BERLIN — An administrative waiver allowing a developer to opt out of the most recent stormwater regulations raised some hackles during Wednesday’s Berlin Planning Commission meeting.
Although the request was eventually approved, the commissioners made it clear the town should tread lightly when granting similar waivers in the future.
The administrative waiver will allow developer Main Street Housing LLC to revert to a previous set of looser stormwater regulations that were in place when they began planning a housing project on Tripoli Street of about 40 units more than three years ago. The most recent stormwater regulations were incorporated about two years ago.
Getting what the commission seemed to consider something of a free pass didn’t sit well with several members.
“It’s curious. I’m curious. It is disturbing,” said Commissioner Pete Cosby.
Commissioner Newt Chandler told the rest of the body that he had “heard there was a dubious reason” for the waiver being granted and questioned who would have the authority to waive the current regulations.
“If waivers are going to be granted, who makes that arbitrary, capricious decision when it should be a vote of our council to do that?” he asked.
Mayor Gee Williams defended the decision which he said was made by town stormwater engineer Darl Kolar. If a project had completed most of its stormwater planning under a prior set of regulations, then it would be eligible for a waiver of any new regulations that came along after planning was completed, according to Williams.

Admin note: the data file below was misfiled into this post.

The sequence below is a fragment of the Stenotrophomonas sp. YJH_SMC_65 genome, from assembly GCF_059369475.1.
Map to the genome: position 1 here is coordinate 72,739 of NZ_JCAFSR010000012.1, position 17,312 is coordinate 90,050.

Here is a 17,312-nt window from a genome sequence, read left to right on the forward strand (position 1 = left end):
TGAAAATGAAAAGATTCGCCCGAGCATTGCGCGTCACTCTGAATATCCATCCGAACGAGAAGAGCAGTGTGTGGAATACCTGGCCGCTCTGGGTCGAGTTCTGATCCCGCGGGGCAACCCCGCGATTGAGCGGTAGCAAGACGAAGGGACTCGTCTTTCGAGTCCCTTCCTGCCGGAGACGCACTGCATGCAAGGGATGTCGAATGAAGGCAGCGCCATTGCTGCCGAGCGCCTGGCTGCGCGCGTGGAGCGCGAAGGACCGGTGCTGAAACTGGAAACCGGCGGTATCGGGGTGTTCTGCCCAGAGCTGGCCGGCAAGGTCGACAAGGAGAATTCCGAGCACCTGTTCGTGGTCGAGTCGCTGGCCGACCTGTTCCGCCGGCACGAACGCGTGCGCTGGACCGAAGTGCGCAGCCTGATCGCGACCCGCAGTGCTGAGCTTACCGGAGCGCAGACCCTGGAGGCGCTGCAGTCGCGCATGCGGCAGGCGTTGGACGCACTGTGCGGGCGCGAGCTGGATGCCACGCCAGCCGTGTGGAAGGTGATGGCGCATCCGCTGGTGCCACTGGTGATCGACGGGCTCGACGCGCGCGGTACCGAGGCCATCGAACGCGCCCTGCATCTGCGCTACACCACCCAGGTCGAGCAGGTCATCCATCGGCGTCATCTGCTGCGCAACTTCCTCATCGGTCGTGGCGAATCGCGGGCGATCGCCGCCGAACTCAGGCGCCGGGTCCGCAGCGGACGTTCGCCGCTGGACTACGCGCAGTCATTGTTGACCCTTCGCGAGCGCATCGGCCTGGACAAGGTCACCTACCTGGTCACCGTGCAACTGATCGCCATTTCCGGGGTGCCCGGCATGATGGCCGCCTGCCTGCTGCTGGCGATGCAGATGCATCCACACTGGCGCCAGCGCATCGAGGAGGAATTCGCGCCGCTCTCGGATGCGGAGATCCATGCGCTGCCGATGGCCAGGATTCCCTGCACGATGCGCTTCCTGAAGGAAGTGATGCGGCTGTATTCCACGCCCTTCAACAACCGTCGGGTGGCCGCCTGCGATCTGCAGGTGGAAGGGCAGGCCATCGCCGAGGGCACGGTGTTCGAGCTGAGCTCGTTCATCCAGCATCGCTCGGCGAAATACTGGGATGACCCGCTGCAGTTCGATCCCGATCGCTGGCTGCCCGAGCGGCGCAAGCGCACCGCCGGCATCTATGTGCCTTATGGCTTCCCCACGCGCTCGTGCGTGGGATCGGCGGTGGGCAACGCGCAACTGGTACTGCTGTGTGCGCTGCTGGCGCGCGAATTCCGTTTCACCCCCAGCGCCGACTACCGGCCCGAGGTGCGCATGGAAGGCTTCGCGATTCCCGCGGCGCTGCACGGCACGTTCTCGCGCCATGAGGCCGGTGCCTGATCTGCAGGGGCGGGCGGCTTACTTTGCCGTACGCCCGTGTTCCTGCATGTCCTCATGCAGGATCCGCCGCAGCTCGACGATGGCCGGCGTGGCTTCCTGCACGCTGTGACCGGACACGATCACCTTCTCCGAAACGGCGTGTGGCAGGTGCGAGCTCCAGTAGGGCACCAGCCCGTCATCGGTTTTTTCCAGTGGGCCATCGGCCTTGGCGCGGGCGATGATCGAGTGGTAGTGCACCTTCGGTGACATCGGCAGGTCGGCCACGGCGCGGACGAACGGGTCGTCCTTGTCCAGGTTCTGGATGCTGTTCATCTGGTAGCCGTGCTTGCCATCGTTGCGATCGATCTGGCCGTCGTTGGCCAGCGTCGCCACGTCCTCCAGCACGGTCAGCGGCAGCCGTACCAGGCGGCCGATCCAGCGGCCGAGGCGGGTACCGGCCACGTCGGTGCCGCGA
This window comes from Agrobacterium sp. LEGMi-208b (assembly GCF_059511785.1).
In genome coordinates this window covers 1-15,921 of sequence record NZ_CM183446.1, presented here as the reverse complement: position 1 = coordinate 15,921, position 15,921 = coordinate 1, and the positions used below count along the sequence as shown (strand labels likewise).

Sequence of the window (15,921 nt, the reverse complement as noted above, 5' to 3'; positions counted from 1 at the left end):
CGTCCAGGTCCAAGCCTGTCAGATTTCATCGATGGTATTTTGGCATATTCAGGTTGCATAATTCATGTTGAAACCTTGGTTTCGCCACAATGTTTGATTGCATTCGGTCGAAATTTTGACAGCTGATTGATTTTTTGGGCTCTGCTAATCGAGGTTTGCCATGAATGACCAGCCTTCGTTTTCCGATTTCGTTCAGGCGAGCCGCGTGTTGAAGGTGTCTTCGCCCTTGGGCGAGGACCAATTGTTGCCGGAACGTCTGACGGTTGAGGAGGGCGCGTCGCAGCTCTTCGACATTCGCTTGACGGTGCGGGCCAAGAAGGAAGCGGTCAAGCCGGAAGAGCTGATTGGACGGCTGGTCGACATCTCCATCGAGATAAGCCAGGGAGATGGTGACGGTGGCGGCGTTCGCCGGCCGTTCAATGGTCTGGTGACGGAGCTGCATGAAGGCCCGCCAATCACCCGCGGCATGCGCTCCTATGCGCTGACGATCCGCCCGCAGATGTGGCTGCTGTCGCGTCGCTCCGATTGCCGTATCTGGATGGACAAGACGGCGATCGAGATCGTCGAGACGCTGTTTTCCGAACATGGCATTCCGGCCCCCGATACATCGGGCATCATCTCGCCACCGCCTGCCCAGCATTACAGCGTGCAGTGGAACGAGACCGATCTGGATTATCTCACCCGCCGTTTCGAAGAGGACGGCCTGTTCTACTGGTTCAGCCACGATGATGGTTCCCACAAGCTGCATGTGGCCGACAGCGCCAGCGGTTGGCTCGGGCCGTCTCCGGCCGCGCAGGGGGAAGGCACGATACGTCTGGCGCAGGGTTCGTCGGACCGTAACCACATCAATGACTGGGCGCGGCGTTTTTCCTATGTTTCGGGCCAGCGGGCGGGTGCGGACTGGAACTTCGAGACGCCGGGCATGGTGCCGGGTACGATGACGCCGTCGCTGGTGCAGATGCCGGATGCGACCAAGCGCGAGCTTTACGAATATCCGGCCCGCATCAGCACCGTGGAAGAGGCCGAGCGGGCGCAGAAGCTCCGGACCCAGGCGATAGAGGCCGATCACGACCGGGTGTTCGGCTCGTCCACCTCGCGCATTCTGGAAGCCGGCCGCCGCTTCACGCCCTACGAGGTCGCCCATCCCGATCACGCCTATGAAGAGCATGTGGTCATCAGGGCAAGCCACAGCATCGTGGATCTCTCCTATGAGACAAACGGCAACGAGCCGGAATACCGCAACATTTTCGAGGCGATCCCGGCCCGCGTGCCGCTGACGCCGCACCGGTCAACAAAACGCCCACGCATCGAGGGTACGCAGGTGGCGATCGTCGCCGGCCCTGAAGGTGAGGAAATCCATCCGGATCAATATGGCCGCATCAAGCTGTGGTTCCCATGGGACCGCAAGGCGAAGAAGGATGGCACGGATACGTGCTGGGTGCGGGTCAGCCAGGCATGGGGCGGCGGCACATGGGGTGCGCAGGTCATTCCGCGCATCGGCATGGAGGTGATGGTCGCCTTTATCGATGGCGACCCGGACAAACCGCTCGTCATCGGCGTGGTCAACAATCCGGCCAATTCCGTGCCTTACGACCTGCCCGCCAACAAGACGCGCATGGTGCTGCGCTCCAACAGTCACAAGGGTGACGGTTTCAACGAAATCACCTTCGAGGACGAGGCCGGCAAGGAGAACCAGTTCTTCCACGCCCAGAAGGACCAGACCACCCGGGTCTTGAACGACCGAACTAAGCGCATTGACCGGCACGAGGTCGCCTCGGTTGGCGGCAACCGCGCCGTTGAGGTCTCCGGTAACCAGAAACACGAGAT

“If projects are substantially completed with their stormwater management or their stormwater engineering plan, then the town may grant an administrative waiver,” he said. “But they still have to meet all of the requirements that pre-existed that.”
The mayor added that this is not a unique situation as a similar waiver was granted to the Cottages at Berlin development. Despite only being obligated to meet an older set of more flexible requirements, Williams asserted that the Main Street Housing project will be exceptional.
“The way it was designed … that if a project’s stormwater engineering was substantially complete then they didn’t have to go back and tear all that up and start over again,” he said. “But from everything I’ve heard about and seen with this particular development it is top floor all around. It’s an excellent design and is going to be a real asset to the community.”
It is clear that the commission harbors doubts about the decision to grant the waiver, however, though all agreed to wait for facts to come to light before rushing towards an opinion. If the waiver isn’t handled properly, the developer might actually end up stuck and unable to move forward with the project, noted Commissioner Ron Cascio.
“I’m asking for the facts. I’m trying to save the guy from going down a dead-end road, what might eventually be a dead-end road,” he said.
As to why the waiver is being granted, Cascio argued that the only real reason is to avoid the costs associated with the most recent and more stringent stormwater regulations.
“Well I’ll speculate why. Because they’re so expensive to meet so that’s why somebody would seek a waiver,” he said.